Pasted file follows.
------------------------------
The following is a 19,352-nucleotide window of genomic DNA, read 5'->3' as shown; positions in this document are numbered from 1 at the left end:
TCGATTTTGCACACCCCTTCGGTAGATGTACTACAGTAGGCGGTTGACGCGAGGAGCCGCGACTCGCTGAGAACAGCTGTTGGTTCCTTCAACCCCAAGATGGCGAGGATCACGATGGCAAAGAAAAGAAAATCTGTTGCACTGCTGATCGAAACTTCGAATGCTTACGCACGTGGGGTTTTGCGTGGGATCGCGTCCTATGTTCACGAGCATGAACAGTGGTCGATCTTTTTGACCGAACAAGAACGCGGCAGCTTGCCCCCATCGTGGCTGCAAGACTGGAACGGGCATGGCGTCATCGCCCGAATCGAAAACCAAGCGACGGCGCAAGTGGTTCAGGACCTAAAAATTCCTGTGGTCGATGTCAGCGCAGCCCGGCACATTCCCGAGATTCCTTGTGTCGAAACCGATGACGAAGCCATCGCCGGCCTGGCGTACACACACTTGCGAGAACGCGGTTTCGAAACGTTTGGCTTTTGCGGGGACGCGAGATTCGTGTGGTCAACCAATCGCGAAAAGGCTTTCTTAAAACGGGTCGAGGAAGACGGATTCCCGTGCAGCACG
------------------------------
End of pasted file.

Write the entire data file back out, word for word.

The following is a 19,352-nucleotide window of genomic DNA, read 5'->3' as shown; positions in this document are numbered from 1 at the left end:
TCGATTTTGCACACCCCTTCGGTAGATGTACTACAGTAGGCGGTTGACGCGAGGAGCCGCGACTCGCTGAGAACAGCTGTTGGTTCCTTCAACCCCAAGATGGCGAGGATCACGATGGCAAAGAAAAGAAAATCTGTTGCACTGCTGATCGAAACTTCGAATGCTTACGCACGTGGGGTTTTGCGTGGGATCGCGTCCTATGTTCACGAGCATGAACAGTGGTCGATCTTTTTGACCGAACAAGAACGCGGCAGCTTGCCCCCATCGTGGCTGCAAGACTGGAACGGGCATGGCGTCATCGCCCGAATCGAAAACCAAGCGACGGCGCAAGTGGTTCAGGACCTAAAAATTCCTGTGGTCGATGTCAGCGCAGCCCGGCACATTCCCGAGATTCCTTGTGTCGAAACCGATGACGAAGCCATCGCCGGCCTGGCGTACACACACTTGCGAGAACGCGGTTTCGAAACGTTTGGCTTTTGCGGGGACGCGAGATTCGTGTGGTCAACCAATCGCGAAAAGGCTTTCTTAAAACGGGTCGAGGAAGACGGATTCCCGTGCAGCACG